LANGKAWI: Lasah, the 37-year-old elephant that shot to fame after being featured in the movie “Anna and the King”, can expect better care as the natural resources and environment ministry has allowed it to remain with the Langkawi Elephant Adventures (LEA) facility.
LEA director Jason Loh welcomed the decision, saying it would allow the facility to continue improving Lasah’s well-being.
“In fact, we have complied with all the (international) guidelines and regulations governing the management and involvement of animals in interactive programmes, even before the guidelines were established (and enforced in Malaysia),” he told Bernama here.
He was responding to a recent a statement by the ministry announcing the evaluation committee’s recommendation for the elephant to remain under LEA’s care.
The committee, headed by the ministry’s deputy secretary-general, Azimuddin Bahari, was formed following a working visit by minister Wan Junaidi to the LEA site at the Oriental Village here last March.
According to the ministry’s statement, checks by the Wildlife and National Parks Department (Perhilitan) and the Malaysian Association of Zoological Parks and Aquaria (Mazpa), found that the elephant was in healthy condition.
“The LEA management complied with all the regulations set by Perhilitan, and this report was supported by a consultant for wildlife management,” it said.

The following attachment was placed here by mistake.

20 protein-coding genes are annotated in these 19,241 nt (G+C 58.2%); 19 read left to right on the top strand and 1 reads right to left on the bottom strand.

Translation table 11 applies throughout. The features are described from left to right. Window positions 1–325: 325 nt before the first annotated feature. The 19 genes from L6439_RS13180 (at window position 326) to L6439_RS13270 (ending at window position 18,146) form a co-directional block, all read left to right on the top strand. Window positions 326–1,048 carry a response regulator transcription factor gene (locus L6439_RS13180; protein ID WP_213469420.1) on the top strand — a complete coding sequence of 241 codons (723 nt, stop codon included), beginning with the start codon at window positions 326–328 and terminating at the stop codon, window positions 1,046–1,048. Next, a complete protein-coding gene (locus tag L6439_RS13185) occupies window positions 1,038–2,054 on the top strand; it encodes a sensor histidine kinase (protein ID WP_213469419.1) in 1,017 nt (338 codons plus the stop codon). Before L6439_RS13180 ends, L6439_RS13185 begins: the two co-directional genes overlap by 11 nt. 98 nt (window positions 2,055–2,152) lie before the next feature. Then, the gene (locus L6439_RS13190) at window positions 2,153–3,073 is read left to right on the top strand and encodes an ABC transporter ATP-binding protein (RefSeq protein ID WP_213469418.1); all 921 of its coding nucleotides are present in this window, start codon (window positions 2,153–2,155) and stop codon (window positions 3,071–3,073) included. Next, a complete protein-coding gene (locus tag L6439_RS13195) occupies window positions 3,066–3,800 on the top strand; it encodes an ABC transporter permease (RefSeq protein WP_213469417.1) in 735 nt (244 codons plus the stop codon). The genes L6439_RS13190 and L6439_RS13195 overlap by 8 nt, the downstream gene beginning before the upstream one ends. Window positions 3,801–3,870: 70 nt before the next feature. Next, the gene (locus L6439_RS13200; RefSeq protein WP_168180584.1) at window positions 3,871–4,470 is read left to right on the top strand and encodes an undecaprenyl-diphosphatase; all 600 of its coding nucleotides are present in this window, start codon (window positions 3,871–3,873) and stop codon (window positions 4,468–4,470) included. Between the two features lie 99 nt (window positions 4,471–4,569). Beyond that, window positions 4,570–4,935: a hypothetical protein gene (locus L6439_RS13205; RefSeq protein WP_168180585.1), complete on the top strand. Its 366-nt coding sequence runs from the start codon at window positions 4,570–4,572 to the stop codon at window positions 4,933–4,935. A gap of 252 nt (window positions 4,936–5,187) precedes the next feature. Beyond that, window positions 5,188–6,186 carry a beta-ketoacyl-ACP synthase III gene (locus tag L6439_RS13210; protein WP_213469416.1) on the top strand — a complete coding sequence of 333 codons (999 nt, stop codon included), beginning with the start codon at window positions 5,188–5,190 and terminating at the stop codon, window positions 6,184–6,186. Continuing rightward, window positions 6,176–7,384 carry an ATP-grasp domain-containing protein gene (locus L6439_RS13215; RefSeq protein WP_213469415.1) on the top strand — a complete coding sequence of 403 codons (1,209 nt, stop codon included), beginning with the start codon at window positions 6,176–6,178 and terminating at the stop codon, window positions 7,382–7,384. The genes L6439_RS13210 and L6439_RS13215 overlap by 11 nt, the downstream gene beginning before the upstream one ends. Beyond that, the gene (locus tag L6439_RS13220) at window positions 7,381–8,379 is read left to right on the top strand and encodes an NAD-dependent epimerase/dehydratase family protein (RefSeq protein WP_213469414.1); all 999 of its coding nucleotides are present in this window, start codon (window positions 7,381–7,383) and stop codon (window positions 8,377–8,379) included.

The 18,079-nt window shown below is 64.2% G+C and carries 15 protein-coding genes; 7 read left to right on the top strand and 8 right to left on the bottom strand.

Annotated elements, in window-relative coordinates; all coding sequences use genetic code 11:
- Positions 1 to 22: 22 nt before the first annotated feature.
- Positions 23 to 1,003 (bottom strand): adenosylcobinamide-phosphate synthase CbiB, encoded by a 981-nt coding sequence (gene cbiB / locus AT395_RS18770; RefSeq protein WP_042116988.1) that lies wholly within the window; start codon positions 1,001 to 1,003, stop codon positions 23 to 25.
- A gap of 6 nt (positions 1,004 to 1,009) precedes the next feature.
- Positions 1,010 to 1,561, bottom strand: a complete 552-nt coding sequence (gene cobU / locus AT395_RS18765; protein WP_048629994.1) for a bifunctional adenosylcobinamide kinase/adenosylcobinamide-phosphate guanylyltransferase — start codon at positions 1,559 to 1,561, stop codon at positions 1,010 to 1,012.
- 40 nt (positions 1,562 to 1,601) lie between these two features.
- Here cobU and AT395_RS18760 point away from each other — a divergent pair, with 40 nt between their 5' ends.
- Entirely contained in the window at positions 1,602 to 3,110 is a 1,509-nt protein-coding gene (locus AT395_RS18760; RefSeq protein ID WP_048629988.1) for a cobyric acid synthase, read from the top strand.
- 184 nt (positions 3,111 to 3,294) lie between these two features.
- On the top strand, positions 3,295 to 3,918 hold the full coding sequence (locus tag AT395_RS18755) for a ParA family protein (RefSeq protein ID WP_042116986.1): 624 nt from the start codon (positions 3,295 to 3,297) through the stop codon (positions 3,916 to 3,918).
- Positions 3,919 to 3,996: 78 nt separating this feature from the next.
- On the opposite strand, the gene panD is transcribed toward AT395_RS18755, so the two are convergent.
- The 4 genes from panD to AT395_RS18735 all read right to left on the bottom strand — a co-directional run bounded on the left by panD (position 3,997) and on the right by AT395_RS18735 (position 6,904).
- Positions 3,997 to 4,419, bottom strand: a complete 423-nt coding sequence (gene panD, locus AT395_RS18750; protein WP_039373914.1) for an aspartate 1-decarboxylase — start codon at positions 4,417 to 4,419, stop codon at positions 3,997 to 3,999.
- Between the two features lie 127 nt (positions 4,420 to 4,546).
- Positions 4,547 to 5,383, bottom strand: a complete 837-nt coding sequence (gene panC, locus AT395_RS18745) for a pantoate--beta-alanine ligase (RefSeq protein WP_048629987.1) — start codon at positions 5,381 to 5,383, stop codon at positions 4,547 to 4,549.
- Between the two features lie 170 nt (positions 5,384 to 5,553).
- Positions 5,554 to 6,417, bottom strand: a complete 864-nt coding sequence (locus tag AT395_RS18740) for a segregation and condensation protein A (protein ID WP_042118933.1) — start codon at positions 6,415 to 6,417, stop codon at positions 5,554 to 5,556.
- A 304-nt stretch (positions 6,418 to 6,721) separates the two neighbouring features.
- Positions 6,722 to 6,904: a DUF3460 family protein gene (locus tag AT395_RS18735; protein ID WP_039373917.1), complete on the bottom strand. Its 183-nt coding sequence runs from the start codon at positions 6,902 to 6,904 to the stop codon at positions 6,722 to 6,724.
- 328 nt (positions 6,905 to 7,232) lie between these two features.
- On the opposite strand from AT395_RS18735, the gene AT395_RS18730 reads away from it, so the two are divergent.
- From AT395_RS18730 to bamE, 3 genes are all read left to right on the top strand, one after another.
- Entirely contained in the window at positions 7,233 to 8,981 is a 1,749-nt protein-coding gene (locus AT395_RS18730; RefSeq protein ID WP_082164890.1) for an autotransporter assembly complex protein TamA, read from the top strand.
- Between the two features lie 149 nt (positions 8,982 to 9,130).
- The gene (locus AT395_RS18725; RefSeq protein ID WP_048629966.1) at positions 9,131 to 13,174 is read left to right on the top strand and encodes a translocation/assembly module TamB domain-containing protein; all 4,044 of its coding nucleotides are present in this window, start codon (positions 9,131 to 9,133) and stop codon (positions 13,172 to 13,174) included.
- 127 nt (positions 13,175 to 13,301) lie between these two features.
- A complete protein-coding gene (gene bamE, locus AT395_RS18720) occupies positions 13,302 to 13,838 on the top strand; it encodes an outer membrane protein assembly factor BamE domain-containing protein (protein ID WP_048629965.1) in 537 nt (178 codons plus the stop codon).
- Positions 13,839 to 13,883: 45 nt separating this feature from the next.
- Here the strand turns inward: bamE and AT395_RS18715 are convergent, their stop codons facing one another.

LEA is required to continue providing updated health reports prepared by an appointed veterinarian, and to comply with all standards determined at national or international levels on the well-being of wildlife under captivity.
Since 2015, NGO Friends of the Orangutans Malaysia (FOTO) has campaigned for the release of Lasah, alleging that LEA, the operators of the Oriental Village here, abused the elephant by chaining it and depriving the animal of sleep.
The NGO also circulated a photograph of the elephant chained on all four legs and started an online petition demanding that Lasah be relocated to the Kuala Gandah Elephant Sanctuary in Pahang.
FOTO’s campaign continued despite LEA’s explanations on the radical healing treatment Lasah was undergoing, which had been recommended by a certified veterinarian.
“I wouldn’t know what the agenda is behind them (FOTO) continuing with their campaign, but they have not been fair to us,” Loh said.
The campaign however led to Wan Junaidi’s visit to Langkawi in March, accompanied by relevant experts to check on the elephant.
“As the minister in charge, I need to hear from all parties and to see for myself the real situation. Whatever decision made will be for the best of the elephant,” he told reporters during the visit.